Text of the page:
What Makes Magazine Writers Successful?

Have you ever noticed that some of the same freelance writers are published in your favorite magazine issue after issue? Have you ever asked yourself why these writers get repeat gigs? Do you ever wonder what it would take for you to be one of these writers?

Writers who are hired to write more articles for the same publication do three things that most freelance writers don’t. They study the market, develop relationships, and over deliver.

1  They study the market

Successful freelance writers carefully study each magazine they want to write for, so they can pitch articles relevant to the magazine’s readership. They understand that by getting to know the magazine’s readers and the types of articles the magazine publishes, they have a better chance of being hired to write for that magazine. They also know that after the editor purchases an article from them, they will have a chance at repeat business from that editor.

Study the last six issues or more of a monthly magazine and the last 12 issues of a quarterly magazine. This will give you a strong knowledge of reader demographics and the types of articles the magazine has recently published. From this, you will know what to pitch and what not to pitch.

2  They develop relationships

The successful freelance writers I know each make it a point to develop an ongoing relationship with each editor they write for. It’s a lot easier to nurture an ongoing relationship than it is to recruit new clients every month. These relationships will serve you well by helping you get multiple writing gigs from the same publications. As a result, you will build a strong client base, so you aren’t in a constant panic to find more work each time you complete an assignment.

Also, in spite of the proliferation of both online and hard copy publishers, the publishing community is still small and editors talk with one another. You never know when an editor may recommend you to another editor. Or an editor may quit one magazine and go to work for another. If you’re one of her favorite writers, she may ask you to come along with her.

3  They over deliver

If you’re writing an article and you can easily add value with a sidebar, graph, or list, go ahead and do it. The key is if you can “easily” create the sidebar, graph, or list. This is a freebie that you’re providing, so it should only take you a few minutes, not hours, to put together. Your editor may not have the space to use it, however, she will remember that you took the time to provide more information.

On several assignments when I’ve tossed in a sidebar or list, my editors have told me that it made their job easier because they needed to fill an empty space on the page and the item I provided fit.

When you do these three things, editors you work with may even seek you out when they’re in a bind and ask you to write a specific article for their readers, which will increase your income.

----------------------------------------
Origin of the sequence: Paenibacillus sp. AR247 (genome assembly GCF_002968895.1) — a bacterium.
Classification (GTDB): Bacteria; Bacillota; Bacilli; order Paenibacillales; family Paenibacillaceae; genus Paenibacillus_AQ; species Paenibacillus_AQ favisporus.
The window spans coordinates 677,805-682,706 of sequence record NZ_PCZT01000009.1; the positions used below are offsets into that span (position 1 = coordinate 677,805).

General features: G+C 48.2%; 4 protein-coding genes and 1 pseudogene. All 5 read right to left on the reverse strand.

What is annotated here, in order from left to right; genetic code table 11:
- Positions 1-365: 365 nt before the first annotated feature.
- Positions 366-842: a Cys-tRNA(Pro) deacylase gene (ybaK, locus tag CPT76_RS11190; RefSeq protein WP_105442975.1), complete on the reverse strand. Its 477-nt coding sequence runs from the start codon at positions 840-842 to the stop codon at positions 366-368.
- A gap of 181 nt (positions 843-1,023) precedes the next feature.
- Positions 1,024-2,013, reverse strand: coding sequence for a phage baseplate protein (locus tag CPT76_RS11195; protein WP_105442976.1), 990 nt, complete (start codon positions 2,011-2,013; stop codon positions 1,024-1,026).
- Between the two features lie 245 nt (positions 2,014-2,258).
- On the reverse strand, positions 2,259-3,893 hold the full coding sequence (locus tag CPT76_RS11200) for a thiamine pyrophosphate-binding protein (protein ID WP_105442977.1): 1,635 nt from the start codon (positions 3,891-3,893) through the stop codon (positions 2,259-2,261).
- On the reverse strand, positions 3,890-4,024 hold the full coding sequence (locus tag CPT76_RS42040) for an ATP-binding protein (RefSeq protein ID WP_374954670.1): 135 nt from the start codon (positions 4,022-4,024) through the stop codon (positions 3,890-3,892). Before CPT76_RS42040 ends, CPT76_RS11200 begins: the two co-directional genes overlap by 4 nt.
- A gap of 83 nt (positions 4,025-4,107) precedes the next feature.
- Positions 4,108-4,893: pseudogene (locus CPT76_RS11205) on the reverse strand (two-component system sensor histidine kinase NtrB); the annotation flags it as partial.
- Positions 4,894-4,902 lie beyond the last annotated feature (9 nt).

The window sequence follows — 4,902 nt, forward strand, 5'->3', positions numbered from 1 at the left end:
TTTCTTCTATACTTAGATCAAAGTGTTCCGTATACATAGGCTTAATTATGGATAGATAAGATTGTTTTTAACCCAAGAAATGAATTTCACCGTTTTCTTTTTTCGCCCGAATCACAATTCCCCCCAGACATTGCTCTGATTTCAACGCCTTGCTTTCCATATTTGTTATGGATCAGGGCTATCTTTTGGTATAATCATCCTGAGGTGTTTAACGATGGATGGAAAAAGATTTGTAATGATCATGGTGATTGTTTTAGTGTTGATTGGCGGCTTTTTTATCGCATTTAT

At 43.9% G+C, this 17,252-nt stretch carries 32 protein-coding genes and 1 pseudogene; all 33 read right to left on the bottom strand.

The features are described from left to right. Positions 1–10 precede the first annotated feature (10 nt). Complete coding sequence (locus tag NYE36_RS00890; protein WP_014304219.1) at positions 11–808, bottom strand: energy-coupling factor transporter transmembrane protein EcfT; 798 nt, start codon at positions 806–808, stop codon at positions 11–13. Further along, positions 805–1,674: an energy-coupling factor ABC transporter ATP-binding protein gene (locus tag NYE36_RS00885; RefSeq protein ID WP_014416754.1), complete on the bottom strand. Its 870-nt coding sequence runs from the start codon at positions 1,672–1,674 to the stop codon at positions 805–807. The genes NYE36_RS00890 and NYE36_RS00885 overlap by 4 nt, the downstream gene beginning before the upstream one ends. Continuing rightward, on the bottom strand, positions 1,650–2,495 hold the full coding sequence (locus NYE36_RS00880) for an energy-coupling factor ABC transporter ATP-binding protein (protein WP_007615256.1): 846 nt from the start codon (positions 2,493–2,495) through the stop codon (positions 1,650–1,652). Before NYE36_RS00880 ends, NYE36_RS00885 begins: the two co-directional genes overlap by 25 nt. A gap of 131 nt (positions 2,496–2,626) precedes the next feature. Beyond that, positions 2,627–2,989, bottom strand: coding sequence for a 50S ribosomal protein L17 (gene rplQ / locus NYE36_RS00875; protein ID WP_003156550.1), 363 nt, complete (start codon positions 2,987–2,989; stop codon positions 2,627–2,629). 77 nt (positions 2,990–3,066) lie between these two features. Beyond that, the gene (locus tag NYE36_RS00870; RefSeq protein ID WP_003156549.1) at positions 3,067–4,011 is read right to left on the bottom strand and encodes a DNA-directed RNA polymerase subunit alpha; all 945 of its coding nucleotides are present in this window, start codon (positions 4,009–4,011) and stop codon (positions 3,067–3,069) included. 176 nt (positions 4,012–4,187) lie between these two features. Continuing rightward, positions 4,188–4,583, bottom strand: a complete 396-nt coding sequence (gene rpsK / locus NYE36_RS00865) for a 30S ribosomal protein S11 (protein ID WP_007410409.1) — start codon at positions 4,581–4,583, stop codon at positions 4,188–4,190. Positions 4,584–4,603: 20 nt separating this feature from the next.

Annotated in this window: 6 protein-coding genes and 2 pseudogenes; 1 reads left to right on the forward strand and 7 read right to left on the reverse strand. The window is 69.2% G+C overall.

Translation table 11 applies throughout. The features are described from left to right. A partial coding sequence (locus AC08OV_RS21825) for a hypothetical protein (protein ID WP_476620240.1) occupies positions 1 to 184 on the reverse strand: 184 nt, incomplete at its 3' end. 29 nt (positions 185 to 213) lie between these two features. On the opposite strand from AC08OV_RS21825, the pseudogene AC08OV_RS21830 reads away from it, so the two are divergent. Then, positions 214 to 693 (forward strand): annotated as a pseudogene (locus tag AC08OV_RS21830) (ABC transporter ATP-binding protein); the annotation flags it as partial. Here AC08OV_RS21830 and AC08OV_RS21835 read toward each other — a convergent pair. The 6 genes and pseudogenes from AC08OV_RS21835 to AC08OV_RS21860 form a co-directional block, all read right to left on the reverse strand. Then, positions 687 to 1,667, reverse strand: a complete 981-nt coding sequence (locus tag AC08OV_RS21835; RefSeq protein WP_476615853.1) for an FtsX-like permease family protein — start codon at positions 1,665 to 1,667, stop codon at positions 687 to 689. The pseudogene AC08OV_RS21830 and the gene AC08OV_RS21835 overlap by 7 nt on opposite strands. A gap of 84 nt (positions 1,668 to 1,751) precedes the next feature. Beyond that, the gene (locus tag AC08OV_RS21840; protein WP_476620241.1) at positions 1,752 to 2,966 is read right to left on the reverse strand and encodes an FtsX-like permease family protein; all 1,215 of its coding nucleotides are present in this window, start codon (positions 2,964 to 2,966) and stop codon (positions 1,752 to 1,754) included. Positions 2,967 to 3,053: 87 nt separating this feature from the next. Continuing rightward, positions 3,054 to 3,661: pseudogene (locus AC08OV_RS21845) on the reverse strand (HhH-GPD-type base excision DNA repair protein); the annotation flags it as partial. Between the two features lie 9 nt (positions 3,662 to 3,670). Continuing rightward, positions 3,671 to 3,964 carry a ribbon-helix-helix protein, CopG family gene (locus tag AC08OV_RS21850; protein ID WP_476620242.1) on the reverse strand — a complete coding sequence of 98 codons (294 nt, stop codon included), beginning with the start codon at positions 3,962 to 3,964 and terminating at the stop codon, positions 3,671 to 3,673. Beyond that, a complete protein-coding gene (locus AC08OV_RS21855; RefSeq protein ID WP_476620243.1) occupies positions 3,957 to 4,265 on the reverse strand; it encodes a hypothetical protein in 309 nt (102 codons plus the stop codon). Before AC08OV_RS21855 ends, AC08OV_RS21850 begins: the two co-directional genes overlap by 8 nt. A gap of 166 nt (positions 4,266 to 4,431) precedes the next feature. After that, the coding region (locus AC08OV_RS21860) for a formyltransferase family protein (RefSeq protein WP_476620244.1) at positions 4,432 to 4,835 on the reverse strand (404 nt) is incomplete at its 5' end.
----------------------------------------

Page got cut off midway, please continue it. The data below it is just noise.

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How Writers Create

Do you remember creating outlines in sixth grade English class? Well, outlines may have a place in helping you, as a writer, create good prose.

Although I recall intensely disliking having to create an outline for book reports and essays for the teacher to critique, I like creating outlines for the things I am writing.

Studies show that outlines help our brains make sense of jumbled thoughts. They also help writers organize their articles in a way that frees their minds to be creative when they sit down to write.

An outline can help you identify strengths and weaknesses in the premise of the article you are writing. It may also help you develop or combine paragraphs, so the information flows logically.

When you draft an outline for an article you are writing, it may help to build the outline using a two-part process. Try this and let us know how it works for you by leaving a comment below.

Step One in the Outline Process
In step one of this two-part process, create a rough draft of the outline of your article by listing the title and any subtitles you want to include that are relevant to your target audience. Write stream of consciousness and include no more than four or five subtitles.

Step Two in the Outline Process
Go through the outline again, this time adding more detail to each subtitle. You can write phrases or complete sentences to expand the outline. However, remember to keep it brief. You will include more detail when you write the actual article.

I tend to use outlines as a way to remind me of what I want to include in the articles I am writing. So Step Two in my outlines usually looks like an extension of the rough draft I created in Step One. However, when I am writing a lengthy feature article, I usually write in complete sentences in Step Two of my outline.

Experiment with different ways to create outlines that feed your creativity and make your articles easier to write. And please let us know how this two-step process works for you or if you use a different process when you write.

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Why Editors Love Writers Who Know Copyediting Marks

Copyediting is often a thankless job. Writers complain about your changes. Clients want to know why you “scribble” all over their documents. Sometimes you feel like no one takes you seriously.

The truth is, a copyeditor can be a writer’s best friend. Good copyeditors produce work that is almost invisible. Their editing polishes the writer’s work, making it shine. Most writers who work with good copyeditors say that their copyeditor makes them look good in print.

So make an effort to make friends with your copyeditor by learning to speak their language—-the language of copyeditor marks. If you don’t know what copyeditor marks look like or if it’s been a while and you’d like to refresh your memory, check out the New York Book Editors Copyediting Marks.